My Experiment With No Weight Holes And Weight Holes In Bowling Balls

What’s The Difference Between Bowling Balls With Or Without Weight Holes

By Michael Cousins

When Storm published their videos on the new weight hole specifications vs the old rules, I immediately wrote a post on it. And what they found through their testing is exactly what I had imagined they’d find: very minute differences, for the most part.

And while I thoroughly trusted their findings, I still wanted to test it all myself. And my findings, no surprise, were not dissimilar to theirs.

I drilled three balls, totally different balls, with totally different layouts to test this. The balls were as follows: Cutting Edge Solid (65x5x55), GB3 (45×4.75×65), and an Intense Fire (55×4.5×50). For me, all three of these balls would have, if you followed the old guidelines, needed a hole.

So to begin with, I drilled all three balls without a hole and I tested them on a Kegel house pattern (Stone Street). Without the hole, the balls were roughly as I expected. The Intense Fire — the strongest ball with the strongest layout— rolled exactly as I expected, as I had previously already had one of these balls with a similar layout (with a hole).

The Cutting Edge Solid rolled well, but I hadn’t previously thrown one to compare it to, so the true comparison wouldn’t come until after I put the hole in it.

The GB3, for me, saw the biggest difference. Though I hadn’t previously used this ball before, this layout was a common layout that I use — and love. However, it was a little slower than what I am accustomed to seeing with the hole present.

As I said, with the Intense Fire, the variance was marginal at best. In fact, I would say I saw virtually no real difference. It rolled exactly as I expected — and this was confirmed when I put the hole in it.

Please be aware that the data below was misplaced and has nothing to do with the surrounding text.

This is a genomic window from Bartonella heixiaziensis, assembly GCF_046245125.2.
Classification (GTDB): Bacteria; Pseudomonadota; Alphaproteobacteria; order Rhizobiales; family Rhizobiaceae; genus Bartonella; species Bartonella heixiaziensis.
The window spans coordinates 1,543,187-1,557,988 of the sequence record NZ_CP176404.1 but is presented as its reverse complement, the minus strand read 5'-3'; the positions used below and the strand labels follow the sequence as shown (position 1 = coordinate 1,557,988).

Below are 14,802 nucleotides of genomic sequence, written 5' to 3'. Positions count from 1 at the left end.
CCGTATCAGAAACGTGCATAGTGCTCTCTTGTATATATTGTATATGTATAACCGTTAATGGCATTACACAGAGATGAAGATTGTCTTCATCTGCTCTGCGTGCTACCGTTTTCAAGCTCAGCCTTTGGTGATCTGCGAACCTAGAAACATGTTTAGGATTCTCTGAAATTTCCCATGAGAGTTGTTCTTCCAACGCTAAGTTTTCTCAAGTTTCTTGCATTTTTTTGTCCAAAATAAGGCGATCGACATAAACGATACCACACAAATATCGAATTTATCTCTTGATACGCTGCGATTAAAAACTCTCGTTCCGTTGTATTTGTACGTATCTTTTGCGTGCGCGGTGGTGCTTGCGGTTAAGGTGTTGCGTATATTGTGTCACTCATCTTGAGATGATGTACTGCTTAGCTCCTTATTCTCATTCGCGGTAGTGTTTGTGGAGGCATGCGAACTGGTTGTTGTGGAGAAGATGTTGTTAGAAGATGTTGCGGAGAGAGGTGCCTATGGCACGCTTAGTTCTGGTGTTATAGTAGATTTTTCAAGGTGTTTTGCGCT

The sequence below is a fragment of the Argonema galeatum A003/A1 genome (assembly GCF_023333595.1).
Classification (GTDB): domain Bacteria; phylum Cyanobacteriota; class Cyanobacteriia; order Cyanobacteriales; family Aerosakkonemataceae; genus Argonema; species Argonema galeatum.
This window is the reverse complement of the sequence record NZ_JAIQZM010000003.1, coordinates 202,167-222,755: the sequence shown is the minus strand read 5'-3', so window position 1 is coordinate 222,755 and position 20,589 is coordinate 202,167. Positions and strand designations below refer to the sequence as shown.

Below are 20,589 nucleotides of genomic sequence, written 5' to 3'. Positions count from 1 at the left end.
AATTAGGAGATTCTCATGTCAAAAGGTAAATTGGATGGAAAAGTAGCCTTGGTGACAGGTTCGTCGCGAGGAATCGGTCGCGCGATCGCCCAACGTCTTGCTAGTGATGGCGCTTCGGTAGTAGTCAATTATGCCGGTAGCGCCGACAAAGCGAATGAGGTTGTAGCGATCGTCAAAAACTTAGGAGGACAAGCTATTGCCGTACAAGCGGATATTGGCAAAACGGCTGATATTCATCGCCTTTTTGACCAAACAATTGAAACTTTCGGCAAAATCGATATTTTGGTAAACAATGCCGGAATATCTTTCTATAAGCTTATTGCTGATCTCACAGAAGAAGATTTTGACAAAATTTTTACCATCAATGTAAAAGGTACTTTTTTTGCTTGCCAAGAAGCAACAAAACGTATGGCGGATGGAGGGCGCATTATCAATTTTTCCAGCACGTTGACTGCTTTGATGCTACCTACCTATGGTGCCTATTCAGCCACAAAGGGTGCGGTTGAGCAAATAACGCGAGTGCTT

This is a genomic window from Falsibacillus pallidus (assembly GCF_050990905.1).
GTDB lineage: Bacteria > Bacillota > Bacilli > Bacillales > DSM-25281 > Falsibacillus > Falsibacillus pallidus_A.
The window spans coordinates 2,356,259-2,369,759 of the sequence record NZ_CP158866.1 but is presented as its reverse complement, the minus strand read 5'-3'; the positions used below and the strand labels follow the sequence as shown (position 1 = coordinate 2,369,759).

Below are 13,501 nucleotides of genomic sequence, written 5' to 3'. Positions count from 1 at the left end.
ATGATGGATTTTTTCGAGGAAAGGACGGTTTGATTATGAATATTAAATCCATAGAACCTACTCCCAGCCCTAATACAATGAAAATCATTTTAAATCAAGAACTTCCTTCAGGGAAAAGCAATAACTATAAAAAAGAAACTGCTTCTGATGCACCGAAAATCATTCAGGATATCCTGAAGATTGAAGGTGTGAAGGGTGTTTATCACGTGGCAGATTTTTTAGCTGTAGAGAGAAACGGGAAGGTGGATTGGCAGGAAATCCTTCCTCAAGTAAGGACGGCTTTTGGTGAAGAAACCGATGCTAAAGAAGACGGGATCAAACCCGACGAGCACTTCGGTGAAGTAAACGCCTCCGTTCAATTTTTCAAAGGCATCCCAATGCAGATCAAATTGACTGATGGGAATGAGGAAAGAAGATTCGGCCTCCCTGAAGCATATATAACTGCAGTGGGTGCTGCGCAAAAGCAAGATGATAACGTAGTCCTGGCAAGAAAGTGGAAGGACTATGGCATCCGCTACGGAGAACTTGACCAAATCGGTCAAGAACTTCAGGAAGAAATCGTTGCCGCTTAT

As for the Cutting Edge Solid, I would say that, if anything, the ball was a bit stronger maybe (front-to-back), but overall, I didn’t think the difference was big enough to really make a difference in a league setting. In fact, I would argue that 90% of league bowlers wouldn’t really notice the difference at all. But, nevertheless, there was a slight difference present.

Now for the big one: the GB3. This layout for me is typically a pin-down, hole down layout, and one of my favorites. I typically put the hole on my VAL and two inches down. I keep the hole rather small, but drill very deep, typically, which obviously hits the core, thus creating more imbalance and differential. For me, this difference was significant, honestly. I personally saw a far better reaction with the hole than without. Without, I’d say it was just overall weaker. It went longer, but the reaction down lane was just slower, for me. Again, I emphasize that this was just for me. Others may find different results obviously, but I personally didn’t like it much without the hole. And the second I put the hole in it, the ball really came to life and rolled like I expected it to roll, which was very, very good.

My Conclusion With The Weight Holes

My conclusion, you might ask? I think in most cases this will be, as I have said on a number of occasions, business as usual. Most of this time, this will be a non-issue, and if you’re a typical league bowler, bowling in pretty much exclusively league and some recreational tournaments, I don’t think you will be affected.

If you’re a pretty competitive player, I think you’ll notice the difference on some balls/layouts, maybe. But not a ton.

However, for me, I will probably not use many — if any — pin down layouts starting in 2020. I just don’t like the reaction without the low hole, personally. I will definitely try some other pin down layouts before then without a hole and see if I have better success on stronger balls/layouts, but this experiment certainly turned me off. Again, for me. You could very well still have great success with pin down layouts. In fact, maybe you will like them even more. It is going to be different for every bowler. And there won’t be any way to know without trying it for yourself.

This isn’t to turn anyone off of anything, either. This is just to give my personal observations based on my own experience. And that is all it really is.

So have you tried any new layouts without weight holes since the rule change? If so, what have your personal experiences been? Do they differ from mine? Let us know, as usual, down below!


2 thoughts on “My Experiment With No Weight Holes And Weight Holes In Bowling Balls

  1. Ray Laursen says:

    In What other sport can you MANIPULATE THE EQUIPMENT!!!!! WITH ANY OTHER SPORT!!! You cant Manipulate!!!
    They should have done this 2 decades ago!!! No other sport can you MANIPULATE the equipment like “WE” where doing. Congratulation USBC and like the song

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